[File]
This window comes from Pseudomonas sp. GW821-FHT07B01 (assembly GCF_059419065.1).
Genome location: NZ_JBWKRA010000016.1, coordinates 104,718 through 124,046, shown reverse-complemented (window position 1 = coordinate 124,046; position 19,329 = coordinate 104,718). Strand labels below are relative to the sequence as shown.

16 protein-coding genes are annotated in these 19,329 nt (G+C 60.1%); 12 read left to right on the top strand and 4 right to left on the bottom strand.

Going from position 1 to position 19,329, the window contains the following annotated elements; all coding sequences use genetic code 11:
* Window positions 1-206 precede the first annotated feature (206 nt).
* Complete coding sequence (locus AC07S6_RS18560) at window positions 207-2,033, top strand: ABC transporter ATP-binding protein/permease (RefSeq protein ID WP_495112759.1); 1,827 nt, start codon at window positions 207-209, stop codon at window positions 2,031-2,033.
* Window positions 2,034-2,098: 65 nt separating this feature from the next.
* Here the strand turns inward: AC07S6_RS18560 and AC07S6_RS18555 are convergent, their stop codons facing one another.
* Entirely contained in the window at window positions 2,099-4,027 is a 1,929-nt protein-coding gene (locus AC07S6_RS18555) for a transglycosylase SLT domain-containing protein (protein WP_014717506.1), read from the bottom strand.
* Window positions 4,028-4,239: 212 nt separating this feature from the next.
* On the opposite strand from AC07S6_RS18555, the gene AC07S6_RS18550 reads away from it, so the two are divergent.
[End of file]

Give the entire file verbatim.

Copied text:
This window comes from Pseudomonas sp. GW821-FHT07B01 (assembly GCF_059419065.1).
Genome location: NZ_JBWKRA010000016.1, coordinates 104,718 through 124,046, shown reverse-complemented (window position 1 = coordinate 124,046; position 19,329 = coordinate 104,718). Strand labels below are relative to the sequence as shown.

16 protein-coding genes are annotated in these 19,329 nt (G+C 60.1%); 12 read left to right on the top strand and 4 right to left on the bottom strand.

Going from position 1 to position 19,329, the window contains the following annotated elements; all coding sequences use genetic code 11:
* Window positions 1-206 precede the first annotated feature (206 nt).
* Complete coding sequence (locus AC07S6_RS18560) at window positions 207-2,033, top strand: ABC transporter ATP-binding protein/permease (RefSeq protein ID WP_495112759.1); 1,827 nt, start codon at window positions 207-209, stop codon at window positions 2,031-2,033.
* Window positions 2,034-2,098: 65 nt separating this feature from the next.
* Here the strand turns inward: AC07S6_RS18560 and AC07S6_RS18555 are convergent, their stop codons facing one another.
* Entirely contained in the window at window positions 2,099-4,027 is a 1,929-nt protein-coding gene (locus AC07S6_RS18555) for a transglycosylase SLT domain-containing protein (protein WP_014717506.1), read from the bottom strand.
* Window positions 4,028-4,239: 212 nt separating this feature from the next.
* On the opposite strand from AC07S6_RS18555, the gene AC07S6_RS18550 reads away from it, so the two are divergent.